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A/C tips for light trucks

Aug. 7, 2015
It’s been hot this year in a lot places, no doubt about it. In my neck of the woods – Northern Virginia, to be precise – we just wrapped up a nearly two-week heat wave where temperatures stayed above 90 Fahrenheit mark.

Further south, Raleigh, NC, witnessed a 12 day stretch of 95-plus weather, while out west, Kingman, AZ, tied a record number for most 100-degree-plus days in a row.

Needless to say, when it gets that hot out, air conditioning (A/C) systems get a workout, for homes, office buildings, malls, and – of course – vehicles.

Yet where light vehicles are concerned, A/C systems are changing to make them operate more efficiently – and Larry Karas, climate control supervisor at Ford Motor Co. recently offered some insight into how those changes aim to improve the comfort of vehicle operators and passengers.

“Vehicle air conditioning systems are powerful,” he explained. “Most drivers expect their vehicle’s interior to reach a reasonably comfortable temperature within 15 minutes. But on a sunny 95-degree day, that interior may be upward of 140 degrees. So in order to cool a vehicle down to a comfortable level, the cooling capacity of most vehicle air conditioning systems must equal that of a small home.”

Of course, you can’t fit all the components of a typical “small home” A/C system on a light truck. So how to generate an equivalent amount of cooling power?

Karas noted Ford uses what is called a “limited reheat strategy” to create the most comfortable interior environment. “Previous systems cooled all of the processed air to just above freezing, then ‘reheated’ the air to the desired temperature,” he pointed out. “The newer systems of today cools the air down to just below the desired temperature, then reheats it slightly. This reduces the amount of energy required to operate the system and results in better fuel efficiency.”

Ford also “smartened” its A/C system with a sensor that identifies where the sun is shining strongest on a vehicle car, adjusting output temperature accordingly.

“If the sun is shining on the front passenger-side window, cool air output is stronger on that side of the vehicle than on the driver’s side to offset the added heat and keep a consistent level of comfort,” Karas noted.

He also offered a few more tips to obtain better cooling performance from vehicle A/C systems:

  • When you first enter a hot vehicle, lower the windows completely for a few minutes to push out hot air.
  • Use the max A/C button to quickly cool down the vehicle.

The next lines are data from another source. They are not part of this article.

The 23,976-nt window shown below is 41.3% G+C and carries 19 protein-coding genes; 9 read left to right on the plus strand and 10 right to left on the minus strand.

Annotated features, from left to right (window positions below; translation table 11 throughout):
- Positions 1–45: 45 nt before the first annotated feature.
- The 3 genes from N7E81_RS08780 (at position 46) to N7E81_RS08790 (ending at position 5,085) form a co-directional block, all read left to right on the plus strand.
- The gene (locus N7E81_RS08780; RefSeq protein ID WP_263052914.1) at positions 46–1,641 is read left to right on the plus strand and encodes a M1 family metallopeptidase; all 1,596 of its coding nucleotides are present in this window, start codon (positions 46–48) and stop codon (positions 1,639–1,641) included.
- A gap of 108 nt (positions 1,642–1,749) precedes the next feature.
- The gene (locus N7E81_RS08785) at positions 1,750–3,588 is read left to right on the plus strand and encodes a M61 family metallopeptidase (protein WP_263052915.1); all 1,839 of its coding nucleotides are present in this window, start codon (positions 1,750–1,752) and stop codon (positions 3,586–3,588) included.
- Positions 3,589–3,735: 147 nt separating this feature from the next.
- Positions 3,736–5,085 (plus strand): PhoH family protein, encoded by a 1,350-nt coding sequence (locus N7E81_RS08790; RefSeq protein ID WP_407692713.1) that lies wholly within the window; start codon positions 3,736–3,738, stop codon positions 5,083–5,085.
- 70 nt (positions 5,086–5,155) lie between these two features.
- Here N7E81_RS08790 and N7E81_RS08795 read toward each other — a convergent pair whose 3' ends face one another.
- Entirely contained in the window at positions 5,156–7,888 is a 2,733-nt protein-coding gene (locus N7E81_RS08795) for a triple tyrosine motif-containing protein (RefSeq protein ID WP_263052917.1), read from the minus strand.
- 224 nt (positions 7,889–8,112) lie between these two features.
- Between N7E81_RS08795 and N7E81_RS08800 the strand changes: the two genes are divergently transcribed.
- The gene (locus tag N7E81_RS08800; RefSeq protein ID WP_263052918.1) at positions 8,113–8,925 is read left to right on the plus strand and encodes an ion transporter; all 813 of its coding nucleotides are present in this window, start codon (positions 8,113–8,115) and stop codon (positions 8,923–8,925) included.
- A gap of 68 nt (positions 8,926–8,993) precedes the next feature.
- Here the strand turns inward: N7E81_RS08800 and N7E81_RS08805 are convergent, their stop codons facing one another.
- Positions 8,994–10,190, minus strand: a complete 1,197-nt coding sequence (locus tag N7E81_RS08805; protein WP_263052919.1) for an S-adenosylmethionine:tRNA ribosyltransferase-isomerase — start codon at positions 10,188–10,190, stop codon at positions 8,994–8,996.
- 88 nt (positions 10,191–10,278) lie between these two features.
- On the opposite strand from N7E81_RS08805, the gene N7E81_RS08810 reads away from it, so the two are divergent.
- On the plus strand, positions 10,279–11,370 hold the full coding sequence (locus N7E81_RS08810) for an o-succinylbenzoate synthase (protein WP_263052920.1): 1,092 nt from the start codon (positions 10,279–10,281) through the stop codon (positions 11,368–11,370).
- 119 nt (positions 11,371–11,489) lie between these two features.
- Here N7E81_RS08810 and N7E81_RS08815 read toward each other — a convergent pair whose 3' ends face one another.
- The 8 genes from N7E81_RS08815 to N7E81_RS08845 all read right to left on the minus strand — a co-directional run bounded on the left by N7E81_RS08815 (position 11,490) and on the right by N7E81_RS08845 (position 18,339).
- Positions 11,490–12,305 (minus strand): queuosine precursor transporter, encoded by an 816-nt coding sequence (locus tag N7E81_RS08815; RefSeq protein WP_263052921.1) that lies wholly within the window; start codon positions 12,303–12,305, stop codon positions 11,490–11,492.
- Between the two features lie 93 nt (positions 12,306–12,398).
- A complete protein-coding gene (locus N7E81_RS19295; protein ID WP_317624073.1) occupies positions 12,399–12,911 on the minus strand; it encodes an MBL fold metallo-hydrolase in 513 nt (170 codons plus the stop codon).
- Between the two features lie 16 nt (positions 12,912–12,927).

• If you get too cold, don’t switch the unit on and off; adjust the temperature or fan speed to help keep the temperature consistent.
  • If it’s too cold in the front, but still not cool enough in the back seat, don’t shut A/C vents in the front; redirect them to the ceiling or sides of the vehicle to keep air flowing to the rear.
  • If it isn’t too hot, when driving around town turn off the A/C and roll down your windows instead.
  • Parking in the shade whenever possible or using a reflective windshield shade can dramatically reduce heat buildup in your parked vehicle. Cabin temperature at startup will be much lower, and temperature comfort will be achieved much sooner on your drive.
  • If your vehicle is equipped with a moon-roof or large panoramic roof, always close the roof shade to reduce heat buildup in your parked vehicle.
  • If your vehicle is equipped with a remote start system, be sure to set the climate control system up for automatic operation so you can start the cool-down process before entering the vehicle.
  • If you live in a predominately hot weather state, choosing a lighter exterior color and/or a lighter interior color will reduce heat buildup in your parked vehicle.

Proper maintenance, of course, is critical to keeping the A/C in tip-top operating shape. For example, when the cabin air filter gets dirty, Karas said it should be replaced rather than cleaned.  

He also noted that after several years, some refrigerant may escape from the A/C system. Yet the only way to restore the system back to peak operating condition is to have the remaining refrigerant removed and the proper quantity of refrigerant added.

“That will ensure the vehicle’s air conditioning is running efficiently and keeping everyone inside comfortable,” Karas said.

About the Author

Sean Kilcarr 1 | Senior Editor

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